The immigration-related recommendations follow:

* Issue a moratorium on immigration raids pending a thorough review of their fairness and efficacy.

* Stop charging and prosecuting immigrant workers for aggravated identity theft and related crimes and instead enforce workplace labor protections under the law... Stop the use of stipulated judicial orders of removal. (Note: that's after a discussion of the Postville raid)

* Repeal the 2004 Attorney general authorization for use of “expedited removal” against persons arrested inside the United States. At minimum, suspected undocumented immigrants who are present inside the United States should not be removed without any meaningful administrative review.

* Direct the Secretary of Homeland Security to suspend the regulations (73 Fed. Reg. 5272) for the Real ID Act pending congressional review. (Note: that's a first 100 days recommendation)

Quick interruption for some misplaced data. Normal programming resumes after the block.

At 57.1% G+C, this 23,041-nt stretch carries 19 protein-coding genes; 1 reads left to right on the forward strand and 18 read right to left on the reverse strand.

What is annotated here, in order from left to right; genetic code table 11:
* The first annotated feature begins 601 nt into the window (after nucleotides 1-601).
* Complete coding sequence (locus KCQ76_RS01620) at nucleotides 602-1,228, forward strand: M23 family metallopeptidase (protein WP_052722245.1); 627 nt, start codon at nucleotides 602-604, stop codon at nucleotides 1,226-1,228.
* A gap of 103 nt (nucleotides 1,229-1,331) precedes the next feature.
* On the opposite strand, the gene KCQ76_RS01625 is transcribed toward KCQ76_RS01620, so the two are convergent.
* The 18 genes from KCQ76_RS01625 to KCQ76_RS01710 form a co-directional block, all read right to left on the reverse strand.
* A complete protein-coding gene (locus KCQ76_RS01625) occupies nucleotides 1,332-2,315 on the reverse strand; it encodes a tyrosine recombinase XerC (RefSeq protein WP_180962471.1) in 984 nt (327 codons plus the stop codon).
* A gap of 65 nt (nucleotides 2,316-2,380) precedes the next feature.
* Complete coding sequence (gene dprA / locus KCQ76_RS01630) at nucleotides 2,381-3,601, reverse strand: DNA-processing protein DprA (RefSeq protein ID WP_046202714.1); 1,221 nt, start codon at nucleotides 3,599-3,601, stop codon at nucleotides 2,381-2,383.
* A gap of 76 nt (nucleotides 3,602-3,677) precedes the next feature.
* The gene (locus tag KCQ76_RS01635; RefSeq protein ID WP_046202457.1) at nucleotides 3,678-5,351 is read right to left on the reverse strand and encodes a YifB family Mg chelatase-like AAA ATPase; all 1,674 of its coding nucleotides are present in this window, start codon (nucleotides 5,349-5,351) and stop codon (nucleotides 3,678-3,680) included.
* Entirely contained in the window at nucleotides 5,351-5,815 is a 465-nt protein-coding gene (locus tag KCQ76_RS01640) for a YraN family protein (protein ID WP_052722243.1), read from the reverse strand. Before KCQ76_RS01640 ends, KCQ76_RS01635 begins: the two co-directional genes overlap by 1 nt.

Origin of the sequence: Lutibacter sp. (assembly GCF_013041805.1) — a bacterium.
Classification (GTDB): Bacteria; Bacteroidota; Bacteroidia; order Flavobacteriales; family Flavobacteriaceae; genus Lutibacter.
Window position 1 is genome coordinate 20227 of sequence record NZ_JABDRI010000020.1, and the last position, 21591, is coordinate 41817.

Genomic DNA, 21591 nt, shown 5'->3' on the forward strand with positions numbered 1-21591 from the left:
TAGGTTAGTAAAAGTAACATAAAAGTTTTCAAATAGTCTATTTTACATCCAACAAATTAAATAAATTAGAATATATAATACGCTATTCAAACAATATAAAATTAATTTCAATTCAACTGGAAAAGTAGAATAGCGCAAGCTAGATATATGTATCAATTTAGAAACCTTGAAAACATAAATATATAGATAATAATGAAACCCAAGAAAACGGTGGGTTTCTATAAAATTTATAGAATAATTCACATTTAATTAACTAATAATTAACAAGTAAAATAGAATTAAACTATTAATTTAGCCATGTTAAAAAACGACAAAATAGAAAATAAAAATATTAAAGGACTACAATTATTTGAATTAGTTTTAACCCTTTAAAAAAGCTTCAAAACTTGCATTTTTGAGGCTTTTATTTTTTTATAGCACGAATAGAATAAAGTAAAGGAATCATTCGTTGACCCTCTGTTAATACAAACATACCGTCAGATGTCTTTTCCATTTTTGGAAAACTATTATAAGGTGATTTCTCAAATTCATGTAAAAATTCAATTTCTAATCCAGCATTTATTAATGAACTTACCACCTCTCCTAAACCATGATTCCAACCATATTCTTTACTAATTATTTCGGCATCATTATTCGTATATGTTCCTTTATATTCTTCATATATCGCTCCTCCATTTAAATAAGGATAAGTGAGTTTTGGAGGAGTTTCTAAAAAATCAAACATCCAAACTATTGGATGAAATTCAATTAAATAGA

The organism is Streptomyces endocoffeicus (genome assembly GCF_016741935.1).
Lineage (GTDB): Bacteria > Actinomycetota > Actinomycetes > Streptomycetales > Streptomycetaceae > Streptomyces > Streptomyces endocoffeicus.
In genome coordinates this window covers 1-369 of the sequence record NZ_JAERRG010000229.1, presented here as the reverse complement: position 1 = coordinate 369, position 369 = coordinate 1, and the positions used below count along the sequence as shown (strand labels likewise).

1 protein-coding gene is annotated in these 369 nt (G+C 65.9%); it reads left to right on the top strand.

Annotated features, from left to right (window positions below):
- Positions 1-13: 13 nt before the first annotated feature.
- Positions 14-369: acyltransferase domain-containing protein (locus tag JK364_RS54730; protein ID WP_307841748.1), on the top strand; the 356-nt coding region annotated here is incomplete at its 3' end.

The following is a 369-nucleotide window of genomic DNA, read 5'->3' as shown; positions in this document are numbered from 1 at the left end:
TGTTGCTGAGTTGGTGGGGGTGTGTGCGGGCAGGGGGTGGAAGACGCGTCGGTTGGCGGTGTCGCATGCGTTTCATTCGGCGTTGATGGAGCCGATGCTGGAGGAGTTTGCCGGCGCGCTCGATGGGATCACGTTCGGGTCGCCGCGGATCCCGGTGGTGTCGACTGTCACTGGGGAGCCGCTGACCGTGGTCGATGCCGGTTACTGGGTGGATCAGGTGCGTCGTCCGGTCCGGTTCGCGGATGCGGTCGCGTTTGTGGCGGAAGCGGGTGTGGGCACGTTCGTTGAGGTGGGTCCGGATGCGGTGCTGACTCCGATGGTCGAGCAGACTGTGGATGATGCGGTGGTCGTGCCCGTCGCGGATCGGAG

* No Match letters. Pledge not to turn the Social Security No Match Letter system into a de facto immigration enforcement tool. Disavow and withdraw the finalized rule republished in the Federal Register on October 23, 2008. (A federal judge issued a preliminary order stopping the government from enforcing the rule last year. The court's order continues to apply to the republished rule.) The republished No Match rule would – if allowed to go into effect – require employers to terminate employees who do not resolve discrepancies identified in a No Match letter within an impossibly short time frame.

* E-Verify. Suspend enrolling new employers in the “e-verify” (formerly Basic Pilot) program until DHS demonstrates sufficient database accuracy and enforcement of the MOU standards governing employer enrollment, and until the enactment of legislation providing statutorily guaranteed administrative and judicial processes to ensure that workers who are wrongly delayed or denied the right to work are provided a quick, fair and efficient means of getting back to work and being made financially whole. While Congress in the Illegal Immigration Reform and Immigrant Responsibility Act of 1996 Pub. L. 104-210, 110 Stat. 3009-659 (Sept. 30, 1996) mandated the creation of an electronic verification program, it did not include any details or direction as to the form that that program should take, but left that to the discretion of the executive. Therefore, it is within the president’s power to declare that in its current form the e-Verify program is not a success, and to suspend it pending a reevaluation.